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Abstract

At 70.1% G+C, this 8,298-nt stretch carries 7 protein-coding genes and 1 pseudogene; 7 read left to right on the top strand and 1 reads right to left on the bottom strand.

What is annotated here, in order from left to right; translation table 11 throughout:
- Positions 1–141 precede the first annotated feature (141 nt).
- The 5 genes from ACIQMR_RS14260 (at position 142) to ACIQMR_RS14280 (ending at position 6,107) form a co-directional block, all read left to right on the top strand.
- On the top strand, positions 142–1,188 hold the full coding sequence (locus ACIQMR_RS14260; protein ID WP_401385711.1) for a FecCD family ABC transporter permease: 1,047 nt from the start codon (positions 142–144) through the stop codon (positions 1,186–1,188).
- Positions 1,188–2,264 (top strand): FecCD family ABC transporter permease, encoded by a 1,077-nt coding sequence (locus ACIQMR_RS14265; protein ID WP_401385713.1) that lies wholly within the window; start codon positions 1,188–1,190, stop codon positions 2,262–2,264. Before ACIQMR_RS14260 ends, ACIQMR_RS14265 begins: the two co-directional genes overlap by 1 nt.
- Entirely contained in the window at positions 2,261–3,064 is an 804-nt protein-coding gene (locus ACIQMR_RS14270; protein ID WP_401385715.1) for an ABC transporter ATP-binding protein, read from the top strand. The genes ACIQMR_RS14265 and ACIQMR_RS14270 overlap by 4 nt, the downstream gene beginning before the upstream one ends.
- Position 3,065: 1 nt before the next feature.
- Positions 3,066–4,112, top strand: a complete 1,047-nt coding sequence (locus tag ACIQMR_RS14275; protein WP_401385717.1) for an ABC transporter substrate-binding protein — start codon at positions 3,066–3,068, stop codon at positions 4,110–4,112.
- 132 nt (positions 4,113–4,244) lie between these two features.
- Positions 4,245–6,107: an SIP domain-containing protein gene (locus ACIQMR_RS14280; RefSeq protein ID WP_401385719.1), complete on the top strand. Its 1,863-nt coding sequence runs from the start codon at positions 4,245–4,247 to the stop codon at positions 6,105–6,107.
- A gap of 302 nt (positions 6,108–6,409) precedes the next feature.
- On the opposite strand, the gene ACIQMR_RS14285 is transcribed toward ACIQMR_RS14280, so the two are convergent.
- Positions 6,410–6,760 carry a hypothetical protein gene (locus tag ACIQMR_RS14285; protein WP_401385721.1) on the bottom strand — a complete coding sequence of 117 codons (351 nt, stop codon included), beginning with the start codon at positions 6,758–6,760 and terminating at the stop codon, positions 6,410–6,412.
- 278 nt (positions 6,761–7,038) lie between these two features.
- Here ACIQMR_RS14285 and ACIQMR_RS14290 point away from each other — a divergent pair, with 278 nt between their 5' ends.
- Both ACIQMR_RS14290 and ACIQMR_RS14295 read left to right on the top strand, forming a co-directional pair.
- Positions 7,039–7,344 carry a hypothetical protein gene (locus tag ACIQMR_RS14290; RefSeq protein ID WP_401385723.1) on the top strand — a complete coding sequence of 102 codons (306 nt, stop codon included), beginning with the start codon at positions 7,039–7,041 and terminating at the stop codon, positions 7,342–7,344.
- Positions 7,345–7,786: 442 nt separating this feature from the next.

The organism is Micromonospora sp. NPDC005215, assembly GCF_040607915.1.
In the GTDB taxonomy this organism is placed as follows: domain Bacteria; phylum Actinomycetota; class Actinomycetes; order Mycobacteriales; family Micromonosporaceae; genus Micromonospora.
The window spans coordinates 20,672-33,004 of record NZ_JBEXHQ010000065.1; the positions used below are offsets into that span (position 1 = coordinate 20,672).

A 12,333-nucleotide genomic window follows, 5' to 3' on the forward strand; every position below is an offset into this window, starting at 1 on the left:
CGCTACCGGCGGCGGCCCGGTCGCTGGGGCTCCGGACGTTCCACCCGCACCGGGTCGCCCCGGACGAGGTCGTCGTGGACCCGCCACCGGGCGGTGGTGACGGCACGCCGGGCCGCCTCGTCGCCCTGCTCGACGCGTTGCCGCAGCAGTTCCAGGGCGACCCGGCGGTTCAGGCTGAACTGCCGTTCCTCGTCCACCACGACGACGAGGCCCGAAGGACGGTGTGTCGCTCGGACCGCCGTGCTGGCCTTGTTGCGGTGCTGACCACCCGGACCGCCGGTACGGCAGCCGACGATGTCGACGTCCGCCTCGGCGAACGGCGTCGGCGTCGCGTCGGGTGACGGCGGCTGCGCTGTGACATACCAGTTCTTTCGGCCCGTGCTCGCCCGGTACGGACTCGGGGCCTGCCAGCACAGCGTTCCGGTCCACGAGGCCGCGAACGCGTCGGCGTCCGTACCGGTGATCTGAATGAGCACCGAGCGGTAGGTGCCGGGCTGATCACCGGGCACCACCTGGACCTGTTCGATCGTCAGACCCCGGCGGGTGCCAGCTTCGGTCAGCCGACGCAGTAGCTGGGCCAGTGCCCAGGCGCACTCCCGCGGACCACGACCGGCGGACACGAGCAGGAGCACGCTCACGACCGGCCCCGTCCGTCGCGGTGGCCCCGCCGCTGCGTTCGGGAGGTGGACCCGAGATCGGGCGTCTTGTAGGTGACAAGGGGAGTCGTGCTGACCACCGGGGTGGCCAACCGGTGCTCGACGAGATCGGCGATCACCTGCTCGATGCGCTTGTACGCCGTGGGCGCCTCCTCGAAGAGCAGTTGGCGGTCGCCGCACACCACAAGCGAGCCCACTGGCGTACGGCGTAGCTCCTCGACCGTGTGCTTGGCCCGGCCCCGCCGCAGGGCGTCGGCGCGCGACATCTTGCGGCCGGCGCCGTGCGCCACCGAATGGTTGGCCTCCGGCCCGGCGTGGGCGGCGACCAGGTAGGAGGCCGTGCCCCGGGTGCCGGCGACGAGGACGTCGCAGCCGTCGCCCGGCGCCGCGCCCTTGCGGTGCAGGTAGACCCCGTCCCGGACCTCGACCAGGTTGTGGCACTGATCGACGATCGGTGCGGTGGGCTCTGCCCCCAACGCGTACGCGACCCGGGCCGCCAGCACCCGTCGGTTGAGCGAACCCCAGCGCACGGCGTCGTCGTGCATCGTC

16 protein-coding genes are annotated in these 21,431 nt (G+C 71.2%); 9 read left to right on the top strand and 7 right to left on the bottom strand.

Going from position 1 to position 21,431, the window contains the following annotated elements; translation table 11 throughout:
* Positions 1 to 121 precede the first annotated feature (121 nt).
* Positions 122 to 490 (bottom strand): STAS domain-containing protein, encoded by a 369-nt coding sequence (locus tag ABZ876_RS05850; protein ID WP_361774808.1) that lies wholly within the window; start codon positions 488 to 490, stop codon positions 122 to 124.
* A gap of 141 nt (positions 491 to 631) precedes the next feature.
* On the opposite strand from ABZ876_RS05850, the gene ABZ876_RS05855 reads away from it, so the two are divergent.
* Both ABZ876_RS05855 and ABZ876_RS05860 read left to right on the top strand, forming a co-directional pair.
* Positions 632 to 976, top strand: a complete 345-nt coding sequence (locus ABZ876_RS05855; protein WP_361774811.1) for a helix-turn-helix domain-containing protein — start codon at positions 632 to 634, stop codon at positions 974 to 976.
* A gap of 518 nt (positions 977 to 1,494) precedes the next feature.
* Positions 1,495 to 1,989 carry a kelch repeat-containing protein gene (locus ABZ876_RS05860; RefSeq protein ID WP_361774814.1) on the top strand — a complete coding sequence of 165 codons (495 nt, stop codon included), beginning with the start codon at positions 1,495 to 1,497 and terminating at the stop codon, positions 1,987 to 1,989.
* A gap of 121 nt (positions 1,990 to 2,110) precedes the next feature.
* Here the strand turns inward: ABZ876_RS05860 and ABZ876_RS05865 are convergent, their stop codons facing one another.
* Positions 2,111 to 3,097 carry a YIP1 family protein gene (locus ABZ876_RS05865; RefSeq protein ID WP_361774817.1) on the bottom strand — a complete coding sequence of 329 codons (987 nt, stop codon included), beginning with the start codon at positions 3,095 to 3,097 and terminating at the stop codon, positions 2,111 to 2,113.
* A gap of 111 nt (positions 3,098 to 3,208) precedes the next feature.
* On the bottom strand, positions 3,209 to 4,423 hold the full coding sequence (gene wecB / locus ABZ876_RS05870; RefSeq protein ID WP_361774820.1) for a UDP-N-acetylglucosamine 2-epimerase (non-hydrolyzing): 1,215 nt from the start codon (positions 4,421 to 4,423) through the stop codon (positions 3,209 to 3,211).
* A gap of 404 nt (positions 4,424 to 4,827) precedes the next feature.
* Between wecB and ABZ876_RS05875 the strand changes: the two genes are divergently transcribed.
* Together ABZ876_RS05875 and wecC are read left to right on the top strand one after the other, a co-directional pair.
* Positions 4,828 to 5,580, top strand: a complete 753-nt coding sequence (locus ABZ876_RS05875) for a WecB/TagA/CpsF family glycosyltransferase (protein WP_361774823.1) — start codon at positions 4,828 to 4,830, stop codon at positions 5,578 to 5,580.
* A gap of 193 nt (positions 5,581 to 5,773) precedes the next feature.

Decision‐makers are keen to learn which policy instruments are most effective at producing forest conservation outcomes. Using data from a patchwork of programs designed to preserve the overwintering habitat of the Monarch butterfly in central Mexico, we compare the effectiveness of three conservation instruments in limiting deforestation and forest degradation: protected areas, payment for ecosystem services (PES), and forest management. Using a matched sample of one hectare parcels and a spatial lag model of deforestation, we find that for preserving forest, PES is the most effective. Protected area status is ineffective for forest protection while forest management permits also help preserve forest. Forest degradation is not limited by PES or protected area status alone, but the combination of the two instruments significantly reduces forest degradation. Forest management, however, has the largest effect on limiting forest degradation.

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